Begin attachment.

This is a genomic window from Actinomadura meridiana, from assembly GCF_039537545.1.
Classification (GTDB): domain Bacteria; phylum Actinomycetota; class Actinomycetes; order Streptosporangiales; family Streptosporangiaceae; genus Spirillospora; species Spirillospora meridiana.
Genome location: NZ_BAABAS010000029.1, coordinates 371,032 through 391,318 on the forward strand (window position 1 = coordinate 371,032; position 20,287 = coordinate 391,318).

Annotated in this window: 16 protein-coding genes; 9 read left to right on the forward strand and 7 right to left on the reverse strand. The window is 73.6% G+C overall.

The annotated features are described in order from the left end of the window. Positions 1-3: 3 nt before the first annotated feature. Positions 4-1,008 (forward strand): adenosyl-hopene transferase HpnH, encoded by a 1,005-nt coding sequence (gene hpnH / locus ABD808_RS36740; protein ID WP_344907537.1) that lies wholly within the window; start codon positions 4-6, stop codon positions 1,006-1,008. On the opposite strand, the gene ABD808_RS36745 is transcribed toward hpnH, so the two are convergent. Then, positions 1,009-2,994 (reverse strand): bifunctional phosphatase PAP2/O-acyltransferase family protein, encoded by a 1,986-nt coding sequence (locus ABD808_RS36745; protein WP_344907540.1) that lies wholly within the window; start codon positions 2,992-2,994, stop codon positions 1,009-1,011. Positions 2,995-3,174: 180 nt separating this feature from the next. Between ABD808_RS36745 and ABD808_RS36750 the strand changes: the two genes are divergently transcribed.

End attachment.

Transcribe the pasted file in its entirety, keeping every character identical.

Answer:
This is a genomic window from Actinomadura meridiana, from assembly GCF_039537545.1.
Classification (GTDB): domain Bacteria; phylum Actinomycetota; class Actinomycetes; order Streptosporangiales; family Streptosporangiaceae; genus Spirillospora; species Spirillospora meridiana.
Genome location: NZ_BAABAS010000029.1, coordinates 371,032 through 391,318 on the forward strand (window position 1 = coordinate 371,032; position 20,287 = coordinate 391,318).

Annotated in this window: 16 protein-coding genes; 9 read left to right on the forward strand and 7 right to left on the reverse strand. The window is 73.6% G+C overall.

The annotated features are described in order from the left end of the window. Positions 1-3: 3 nt before the first annotated feature. Positions 4-1,008 (forward strand): adenosyl-hopene transferase HpnH, encoded by a 1,005-nt coding sequence (gene hpnH / locus ABD808_RS36740; protein ID WP_344907537.1) that lies wholly within the window; start codon positions 4-6, stop codon positions 1,006-1,008. On the opposite strand, the gene ABD808_RS36745 is transcribed toward hpnH, so the two are convergent. Then, positions 1,009-2,994 (reverse strand): bifunctional phosphatase PAP2/O-acyltransferase family protein, encoded by a 1,986-nt coding sequence (locus ABD808_RS36745; protein WP_344907540.1) that lies wholly within the window; start codon positions 2,992-2,994, stop codon positions 1,009-1,011. Positions 2,995-3,174: 180 nt separating this feature from the next. Between ABD808_RS36745 and ABD808_RS36750 the strand changes: the two genes are divergently transcribed.